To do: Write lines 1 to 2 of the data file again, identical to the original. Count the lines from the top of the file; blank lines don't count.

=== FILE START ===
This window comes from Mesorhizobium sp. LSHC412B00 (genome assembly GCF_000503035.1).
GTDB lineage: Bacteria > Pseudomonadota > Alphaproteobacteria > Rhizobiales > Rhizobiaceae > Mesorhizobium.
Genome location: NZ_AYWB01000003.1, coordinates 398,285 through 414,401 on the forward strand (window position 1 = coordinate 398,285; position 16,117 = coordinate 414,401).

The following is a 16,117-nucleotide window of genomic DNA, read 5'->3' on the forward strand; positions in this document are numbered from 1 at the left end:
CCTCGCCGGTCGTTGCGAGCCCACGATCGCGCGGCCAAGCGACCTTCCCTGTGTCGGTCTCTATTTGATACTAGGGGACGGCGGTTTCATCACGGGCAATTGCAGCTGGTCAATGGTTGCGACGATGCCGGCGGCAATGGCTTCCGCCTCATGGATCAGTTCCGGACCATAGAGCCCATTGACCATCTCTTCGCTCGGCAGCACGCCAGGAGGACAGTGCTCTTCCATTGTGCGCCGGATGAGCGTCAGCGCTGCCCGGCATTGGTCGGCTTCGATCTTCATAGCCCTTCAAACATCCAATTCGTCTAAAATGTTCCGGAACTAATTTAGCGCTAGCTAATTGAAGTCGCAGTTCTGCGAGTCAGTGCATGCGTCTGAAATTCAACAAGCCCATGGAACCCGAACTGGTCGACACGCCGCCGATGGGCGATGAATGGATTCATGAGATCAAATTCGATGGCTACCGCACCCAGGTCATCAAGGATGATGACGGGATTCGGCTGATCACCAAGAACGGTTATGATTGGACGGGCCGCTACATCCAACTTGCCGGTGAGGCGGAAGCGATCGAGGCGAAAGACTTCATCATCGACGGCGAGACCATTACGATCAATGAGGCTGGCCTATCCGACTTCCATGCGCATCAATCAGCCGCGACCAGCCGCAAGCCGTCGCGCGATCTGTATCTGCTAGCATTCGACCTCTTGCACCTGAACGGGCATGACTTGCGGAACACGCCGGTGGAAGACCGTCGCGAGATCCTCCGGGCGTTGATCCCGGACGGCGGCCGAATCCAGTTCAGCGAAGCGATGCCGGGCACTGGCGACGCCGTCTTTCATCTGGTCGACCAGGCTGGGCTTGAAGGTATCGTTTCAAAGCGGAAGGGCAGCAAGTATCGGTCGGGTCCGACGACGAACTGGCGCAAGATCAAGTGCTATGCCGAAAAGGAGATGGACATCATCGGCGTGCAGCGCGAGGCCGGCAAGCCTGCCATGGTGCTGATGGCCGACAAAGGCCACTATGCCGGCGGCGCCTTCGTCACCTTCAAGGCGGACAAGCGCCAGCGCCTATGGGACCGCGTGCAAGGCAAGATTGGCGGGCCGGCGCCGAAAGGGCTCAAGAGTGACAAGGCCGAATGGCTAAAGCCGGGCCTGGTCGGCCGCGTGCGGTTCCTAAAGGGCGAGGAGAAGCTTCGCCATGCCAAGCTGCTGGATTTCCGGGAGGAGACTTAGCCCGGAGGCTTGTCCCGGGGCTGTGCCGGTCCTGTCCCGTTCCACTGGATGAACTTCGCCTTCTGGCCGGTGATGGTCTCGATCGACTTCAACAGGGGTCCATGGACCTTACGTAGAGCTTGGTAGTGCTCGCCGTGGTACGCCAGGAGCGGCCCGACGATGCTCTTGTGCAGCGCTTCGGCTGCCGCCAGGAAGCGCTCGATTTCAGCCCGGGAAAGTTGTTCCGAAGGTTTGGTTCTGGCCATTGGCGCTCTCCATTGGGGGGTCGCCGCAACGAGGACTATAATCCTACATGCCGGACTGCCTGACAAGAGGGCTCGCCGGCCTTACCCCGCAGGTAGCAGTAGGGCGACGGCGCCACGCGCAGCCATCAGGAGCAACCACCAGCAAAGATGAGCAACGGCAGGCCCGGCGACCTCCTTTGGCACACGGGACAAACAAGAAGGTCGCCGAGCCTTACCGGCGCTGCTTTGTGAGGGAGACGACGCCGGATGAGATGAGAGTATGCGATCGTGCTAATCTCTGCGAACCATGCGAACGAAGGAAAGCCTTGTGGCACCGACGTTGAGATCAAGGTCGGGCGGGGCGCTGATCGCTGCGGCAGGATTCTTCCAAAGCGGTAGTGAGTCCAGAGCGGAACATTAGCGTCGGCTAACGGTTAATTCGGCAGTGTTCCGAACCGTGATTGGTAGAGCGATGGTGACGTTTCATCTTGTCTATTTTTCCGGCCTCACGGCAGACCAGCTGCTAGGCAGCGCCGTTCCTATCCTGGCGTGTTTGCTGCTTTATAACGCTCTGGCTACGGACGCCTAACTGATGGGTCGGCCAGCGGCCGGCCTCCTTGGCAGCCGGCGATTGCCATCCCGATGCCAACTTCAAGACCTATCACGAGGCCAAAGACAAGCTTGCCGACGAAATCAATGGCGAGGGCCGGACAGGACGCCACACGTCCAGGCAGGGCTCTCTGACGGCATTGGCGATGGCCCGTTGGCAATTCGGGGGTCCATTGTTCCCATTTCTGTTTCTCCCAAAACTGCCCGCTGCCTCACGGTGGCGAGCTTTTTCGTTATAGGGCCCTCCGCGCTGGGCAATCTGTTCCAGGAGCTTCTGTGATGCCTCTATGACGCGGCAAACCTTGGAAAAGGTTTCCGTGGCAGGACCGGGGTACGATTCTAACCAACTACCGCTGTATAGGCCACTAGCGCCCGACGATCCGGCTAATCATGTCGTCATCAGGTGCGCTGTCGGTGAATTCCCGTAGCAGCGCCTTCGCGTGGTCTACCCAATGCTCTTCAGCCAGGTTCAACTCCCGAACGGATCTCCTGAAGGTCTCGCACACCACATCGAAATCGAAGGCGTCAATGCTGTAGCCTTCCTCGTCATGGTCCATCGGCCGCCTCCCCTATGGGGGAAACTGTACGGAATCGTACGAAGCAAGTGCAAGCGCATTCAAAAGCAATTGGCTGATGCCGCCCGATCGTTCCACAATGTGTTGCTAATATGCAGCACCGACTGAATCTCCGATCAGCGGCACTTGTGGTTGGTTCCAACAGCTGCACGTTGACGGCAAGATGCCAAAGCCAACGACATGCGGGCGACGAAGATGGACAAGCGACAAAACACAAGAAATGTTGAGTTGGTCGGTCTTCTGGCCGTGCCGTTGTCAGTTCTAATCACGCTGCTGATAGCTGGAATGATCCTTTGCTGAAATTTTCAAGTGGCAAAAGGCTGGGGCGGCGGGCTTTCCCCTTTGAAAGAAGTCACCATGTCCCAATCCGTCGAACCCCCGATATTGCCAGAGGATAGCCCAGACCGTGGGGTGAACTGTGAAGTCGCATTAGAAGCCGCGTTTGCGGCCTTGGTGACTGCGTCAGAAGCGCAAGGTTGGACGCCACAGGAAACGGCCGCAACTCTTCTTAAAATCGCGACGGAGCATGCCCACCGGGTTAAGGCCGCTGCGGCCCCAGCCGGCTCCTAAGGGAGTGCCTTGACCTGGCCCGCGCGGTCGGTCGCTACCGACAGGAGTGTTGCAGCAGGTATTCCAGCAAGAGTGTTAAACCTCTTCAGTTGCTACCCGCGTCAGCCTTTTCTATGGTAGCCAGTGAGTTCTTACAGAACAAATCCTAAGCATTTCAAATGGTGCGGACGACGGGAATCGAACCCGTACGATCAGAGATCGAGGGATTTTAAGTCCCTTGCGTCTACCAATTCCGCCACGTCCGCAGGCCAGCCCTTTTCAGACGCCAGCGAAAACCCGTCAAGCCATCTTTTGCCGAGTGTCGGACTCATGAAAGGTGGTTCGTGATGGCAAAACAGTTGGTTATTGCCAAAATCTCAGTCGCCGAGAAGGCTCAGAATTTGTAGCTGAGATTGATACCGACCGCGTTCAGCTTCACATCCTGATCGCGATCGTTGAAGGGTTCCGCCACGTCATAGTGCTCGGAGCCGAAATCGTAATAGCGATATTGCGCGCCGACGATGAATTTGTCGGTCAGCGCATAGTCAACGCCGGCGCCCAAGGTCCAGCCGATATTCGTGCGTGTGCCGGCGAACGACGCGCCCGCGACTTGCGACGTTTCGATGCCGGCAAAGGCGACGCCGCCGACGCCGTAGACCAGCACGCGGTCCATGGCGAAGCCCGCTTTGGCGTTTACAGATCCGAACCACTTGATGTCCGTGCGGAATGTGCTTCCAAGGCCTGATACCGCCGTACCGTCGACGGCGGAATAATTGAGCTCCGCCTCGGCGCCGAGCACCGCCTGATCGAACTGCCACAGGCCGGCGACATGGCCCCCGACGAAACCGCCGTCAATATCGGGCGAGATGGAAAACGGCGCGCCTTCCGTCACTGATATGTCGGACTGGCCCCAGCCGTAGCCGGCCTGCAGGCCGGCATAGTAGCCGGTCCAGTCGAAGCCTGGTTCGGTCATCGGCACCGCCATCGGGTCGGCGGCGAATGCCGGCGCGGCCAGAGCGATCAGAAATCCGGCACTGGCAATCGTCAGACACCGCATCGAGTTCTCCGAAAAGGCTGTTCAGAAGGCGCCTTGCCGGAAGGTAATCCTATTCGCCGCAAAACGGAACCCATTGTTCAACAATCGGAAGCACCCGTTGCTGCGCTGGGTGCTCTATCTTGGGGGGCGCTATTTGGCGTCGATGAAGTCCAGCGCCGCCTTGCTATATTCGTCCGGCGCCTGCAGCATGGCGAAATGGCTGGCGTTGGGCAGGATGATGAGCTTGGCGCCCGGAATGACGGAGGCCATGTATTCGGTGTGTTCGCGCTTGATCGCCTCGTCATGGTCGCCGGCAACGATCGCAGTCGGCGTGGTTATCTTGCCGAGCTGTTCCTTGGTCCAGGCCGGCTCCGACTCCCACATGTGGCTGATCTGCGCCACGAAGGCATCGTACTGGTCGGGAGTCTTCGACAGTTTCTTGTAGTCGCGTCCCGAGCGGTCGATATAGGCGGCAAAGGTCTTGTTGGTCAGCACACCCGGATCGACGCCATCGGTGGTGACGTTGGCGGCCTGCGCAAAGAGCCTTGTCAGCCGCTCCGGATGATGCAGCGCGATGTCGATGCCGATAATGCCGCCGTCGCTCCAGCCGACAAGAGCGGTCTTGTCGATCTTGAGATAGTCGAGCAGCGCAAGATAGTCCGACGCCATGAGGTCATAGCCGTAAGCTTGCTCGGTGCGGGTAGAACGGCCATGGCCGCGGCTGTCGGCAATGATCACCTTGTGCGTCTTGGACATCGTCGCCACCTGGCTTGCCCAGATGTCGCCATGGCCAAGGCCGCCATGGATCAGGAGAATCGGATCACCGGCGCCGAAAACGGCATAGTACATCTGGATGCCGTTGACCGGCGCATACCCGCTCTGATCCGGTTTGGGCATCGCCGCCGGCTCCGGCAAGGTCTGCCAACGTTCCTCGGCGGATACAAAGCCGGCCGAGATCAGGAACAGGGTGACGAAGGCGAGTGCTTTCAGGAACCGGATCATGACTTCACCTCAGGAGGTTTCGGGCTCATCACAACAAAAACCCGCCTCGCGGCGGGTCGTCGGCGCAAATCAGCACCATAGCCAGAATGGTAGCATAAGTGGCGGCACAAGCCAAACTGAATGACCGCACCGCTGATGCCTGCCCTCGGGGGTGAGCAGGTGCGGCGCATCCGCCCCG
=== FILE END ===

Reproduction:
This window comes from Mesorhizobium sp. LSHC412B00 (genome assembly GCF_000503035.1).
GTDB lineage: Bacteria > Pseudomonadota > Alphaproteobacteria > Rhizobiales > Rhizobiaceae > Mesorhizobium.